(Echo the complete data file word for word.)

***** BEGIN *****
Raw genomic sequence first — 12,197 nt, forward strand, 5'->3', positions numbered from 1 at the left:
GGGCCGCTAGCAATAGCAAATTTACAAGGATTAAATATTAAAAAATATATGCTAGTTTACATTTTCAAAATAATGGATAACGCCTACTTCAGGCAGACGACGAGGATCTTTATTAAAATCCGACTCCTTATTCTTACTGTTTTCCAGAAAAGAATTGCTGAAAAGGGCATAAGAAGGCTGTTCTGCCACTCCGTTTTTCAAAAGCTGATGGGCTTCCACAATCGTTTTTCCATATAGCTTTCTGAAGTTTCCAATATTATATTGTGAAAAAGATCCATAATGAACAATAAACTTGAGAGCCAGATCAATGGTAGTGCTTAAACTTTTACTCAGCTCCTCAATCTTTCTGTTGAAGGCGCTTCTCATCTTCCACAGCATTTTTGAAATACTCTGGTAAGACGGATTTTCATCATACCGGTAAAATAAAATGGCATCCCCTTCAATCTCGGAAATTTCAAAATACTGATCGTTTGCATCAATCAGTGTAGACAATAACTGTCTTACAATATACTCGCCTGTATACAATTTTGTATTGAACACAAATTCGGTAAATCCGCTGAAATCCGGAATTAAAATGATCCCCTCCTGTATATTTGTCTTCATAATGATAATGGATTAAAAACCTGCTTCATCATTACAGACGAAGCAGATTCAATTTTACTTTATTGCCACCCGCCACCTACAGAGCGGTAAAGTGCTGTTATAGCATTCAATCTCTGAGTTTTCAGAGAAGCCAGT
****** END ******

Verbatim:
Raw genomic sequence first — 12,197 nt, forward strand, 5'->3', positions numbered from 1 at the left:
GGGCCGCTAGCAATAGCAAATTTACAAGGATTAAATATTAAAAAATATATGCTAGTTTACATTTTCAAAATAATGGATAACGCCTACTTCAGGCAGACGACGAGGATCTTTATTAAAATCCGACTCCTTATTCTTACTGTTTTCCAGAAAAGAATTGCTGAAAAGGGCATAAGAAGGCTGTTCTGCCACTCCGTTTTTCAAAAGCTGATGGGCTTCCACAATCGTTTTTCCATATAGCTTTCTGAAGTTTCCAATATTATATTGTGAAAAAGATCCATAATGAACAATAAACTTGAGAGCCAGATCAATGGTAGTGCTTAAACTTTTACTCAGCTCCTCAATCTTTCTGTTGAAGGCGCTTCTCATCTTCCACAGCATTTTTGAAATACTCTGGTAAGACGGATTTTCATCATACCGGTAAAATAAAATGGCATCCCCTTCAATCTCGGAAATTTCAAAATACTGATCGTTTGCATCAATCAGTGTAGACAATAACTGTCTTACAATATACTCGCCTGTATACAATTTTGTATTGAACACAAATTCGGTAAATCCGCTGAAATCCGGAATTAAAATGATCCCCTCCTGTATATTTGTCTTCATAATGATAATGGATTAAAAACCTGCTTCATCATTACAGACGAAGCAGATTCAATTTTACTTTATTGCCACCCGCCACCTACAGAGCGGTAAAGTGCTGTTATAGCATTCAATCTCTGAGTTTTCAGAGAAGCCAGT